The original taxonomy has been extended and adapted by many researchers in educational psychology. For example, Anderson et al.  developed a two-dimensional extension of Bloom’s taxonomy with a cognitive process dimension (remember, understand, apply, analyze, evaluate, create) similar to Bloom’s taxonomy, but also with a knowledge dimension (factual knowledge, conceptual knowledge, procedural knowledge, and metacognitive knowledge) — a taxonomy table encoding this appears below. When categorizing a task by this taxonomy, the cognitive process is represented by the verb used when specifying the task (what the student is doing) and the knowledge process dimension corresponds to the noun (what kind of knowledge the student is working with). In 2002, a special volume of the journal Theory Into Practice was devoted to this revised taxonomy; examples of applications of this taxonomy can be found throughout the volume.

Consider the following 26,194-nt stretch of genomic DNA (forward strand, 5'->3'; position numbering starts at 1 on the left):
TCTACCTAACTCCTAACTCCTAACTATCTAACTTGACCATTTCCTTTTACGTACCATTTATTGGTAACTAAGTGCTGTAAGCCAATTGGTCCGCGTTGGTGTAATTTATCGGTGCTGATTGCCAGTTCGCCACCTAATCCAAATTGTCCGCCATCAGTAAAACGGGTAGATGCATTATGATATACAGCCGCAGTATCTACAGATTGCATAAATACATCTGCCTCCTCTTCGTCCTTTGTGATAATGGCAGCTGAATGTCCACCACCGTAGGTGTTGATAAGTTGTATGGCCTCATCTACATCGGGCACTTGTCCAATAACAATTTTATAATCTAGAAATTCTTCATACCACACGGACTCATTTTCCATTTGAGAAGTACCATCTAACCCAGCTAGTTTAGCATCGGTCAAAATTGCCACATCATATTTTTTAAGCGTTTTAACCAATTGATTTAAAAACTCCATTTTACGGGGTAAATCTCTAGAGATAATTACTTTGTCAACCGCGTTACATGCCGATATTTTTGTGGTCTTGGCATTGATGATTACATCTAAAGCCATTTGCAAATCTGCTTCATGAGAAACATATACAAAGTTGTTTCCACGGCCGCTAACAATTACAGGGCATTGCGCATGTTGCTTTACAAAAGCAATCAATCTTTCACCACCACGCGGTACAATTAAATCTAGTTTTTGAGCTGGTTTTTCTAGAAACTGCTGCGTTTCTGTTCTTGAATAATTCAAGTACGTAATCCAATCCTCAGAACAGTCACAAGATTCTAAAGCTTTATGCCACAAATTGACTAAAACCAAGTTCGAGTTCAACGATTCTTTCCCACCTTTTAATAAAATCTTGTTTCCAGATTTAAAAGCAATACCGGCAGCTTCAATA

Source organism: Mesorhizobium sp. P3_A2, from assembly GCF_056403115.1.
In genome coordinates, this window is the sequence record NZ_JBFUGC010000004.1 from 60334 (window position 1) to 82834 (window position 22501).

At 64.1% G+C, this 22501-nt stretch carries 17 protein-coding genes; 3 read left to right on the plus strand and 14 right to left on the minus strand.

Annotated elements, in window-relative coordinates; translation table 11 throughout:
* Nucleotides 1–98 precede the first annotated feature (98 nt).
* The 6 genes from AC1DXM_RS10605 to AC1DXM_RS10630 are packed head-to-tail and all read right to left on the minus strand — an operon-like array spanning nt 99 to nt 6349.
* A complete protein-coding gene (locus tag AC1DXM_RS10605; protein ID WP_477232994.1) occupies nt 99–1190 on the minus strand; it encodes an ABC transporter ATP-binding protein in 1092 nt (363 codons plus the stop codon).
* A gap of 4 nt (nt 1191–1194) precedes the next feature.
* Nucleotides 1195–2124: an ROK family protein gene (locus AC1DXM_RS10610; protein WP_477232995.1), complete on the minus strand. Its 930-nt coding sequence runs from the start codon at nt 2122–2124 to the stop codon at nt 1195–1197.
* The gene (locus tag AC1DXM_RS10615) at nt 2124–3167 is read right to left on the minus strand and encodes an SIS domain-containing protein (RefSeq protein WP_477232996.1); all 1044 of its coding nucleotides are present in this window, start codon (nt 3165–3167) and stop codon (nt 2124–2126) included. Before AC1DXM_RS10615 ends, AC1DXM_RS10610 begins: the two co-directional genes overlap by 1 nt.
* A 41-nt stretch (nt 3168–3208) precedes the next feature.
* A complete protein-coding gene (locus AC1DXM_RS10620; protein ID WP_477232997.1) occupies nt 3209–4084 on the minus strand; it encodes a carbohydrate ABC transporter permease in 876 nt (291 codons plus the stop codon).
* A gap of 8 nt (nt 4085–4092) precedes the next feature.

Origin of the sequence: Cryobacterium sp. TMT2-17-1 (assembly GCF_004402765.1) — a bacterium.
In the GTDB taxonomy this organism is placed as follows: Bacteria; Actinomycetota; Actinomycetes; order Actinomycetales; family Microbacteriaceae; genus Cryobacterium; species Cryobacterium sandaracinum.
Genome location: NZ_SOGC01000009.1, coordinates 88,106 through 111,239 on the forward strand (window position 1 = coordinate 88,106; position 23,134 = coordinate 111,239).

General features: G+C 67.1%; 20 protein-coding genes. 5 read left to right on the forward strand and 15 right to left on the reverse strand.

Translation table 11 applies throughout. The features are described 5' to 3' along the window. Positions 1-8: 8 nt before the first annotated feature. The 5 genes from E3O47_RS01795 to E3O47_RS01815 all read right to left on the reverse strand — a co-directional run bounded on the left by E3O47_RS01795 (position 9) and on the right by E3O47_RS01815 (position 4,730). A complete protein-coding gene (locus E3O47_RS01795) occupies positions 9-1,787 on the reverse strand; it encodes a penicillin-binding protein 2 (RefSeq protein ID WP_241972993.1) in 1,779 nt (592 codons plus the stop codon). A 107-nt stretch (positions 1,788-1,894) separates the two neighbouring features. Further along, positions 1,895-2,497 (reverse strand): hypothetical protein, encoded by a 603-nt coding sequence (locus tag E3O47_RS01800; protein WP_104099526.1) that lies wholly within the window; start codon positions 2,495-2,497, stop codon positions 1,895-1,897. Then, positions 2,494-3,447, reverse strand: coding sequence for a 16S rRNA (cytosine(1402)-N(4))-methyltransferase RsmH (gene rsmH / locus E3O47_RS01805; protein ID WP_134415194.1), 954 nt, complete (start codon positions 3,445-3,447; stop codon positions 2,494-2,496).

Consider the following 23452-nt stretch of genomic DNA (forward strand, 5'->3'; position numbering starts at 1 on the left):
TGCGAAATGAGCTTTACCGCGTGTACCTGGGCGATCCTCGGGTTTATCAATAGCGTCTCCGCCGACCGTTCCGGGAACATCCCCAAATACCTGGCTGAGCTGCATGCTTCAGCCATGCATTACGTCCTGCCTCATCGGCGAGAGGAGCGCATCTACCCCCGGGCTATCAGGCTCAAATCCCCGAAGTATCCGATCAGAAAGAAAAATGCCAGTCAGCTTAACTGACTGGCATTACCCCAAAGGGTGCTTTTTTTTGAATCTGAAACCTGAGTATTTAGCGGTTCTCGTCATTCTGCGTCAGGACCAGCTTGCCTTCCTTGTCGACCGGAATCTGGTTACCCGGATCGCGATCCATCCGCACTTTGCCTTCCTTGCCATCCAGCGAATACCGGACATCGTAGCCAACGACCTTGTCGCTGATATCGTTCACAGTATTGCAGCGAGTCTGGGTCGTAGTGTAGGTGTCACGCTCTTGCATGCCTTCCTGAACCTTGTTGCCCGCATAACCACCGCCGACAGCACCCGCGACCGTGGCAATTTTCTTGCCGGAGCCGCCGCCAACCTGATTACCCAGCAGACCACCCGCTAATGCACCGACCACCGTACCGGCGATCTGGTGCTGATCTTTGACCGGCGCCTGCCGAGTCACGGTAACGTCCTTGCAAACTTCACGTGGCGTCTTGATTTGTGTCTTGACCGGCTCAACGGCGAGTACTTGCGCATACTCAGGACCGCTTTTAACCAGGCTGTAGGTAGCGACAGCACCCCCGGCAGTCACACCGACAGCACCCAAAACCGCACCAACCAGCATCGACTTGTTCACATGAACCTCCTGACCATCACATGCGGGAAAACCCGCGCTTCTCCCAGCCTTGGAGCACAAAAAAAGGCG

An important shortcoming of each of these taxonomies for mathematicians is that the specific descriptors used for the different levels aren’t always appropriate for mathematics. For instance, in Bloom’s taxonomy, application comes after comprehension, which does make sense in a general context. But trying to apply this to mathematics, it is too easy to put routine word problems in the “application” category. The idea of “application” in the general sense is to take ideas presented in one context and be able to use them in a somewhat new setting, but in mathematics the word “application” can be used to represent both the development of a mathematical model to fit a situation or data set and the “cookbook” application of a previously-established mathematical model; most word problems in textbooks fit into the latter category.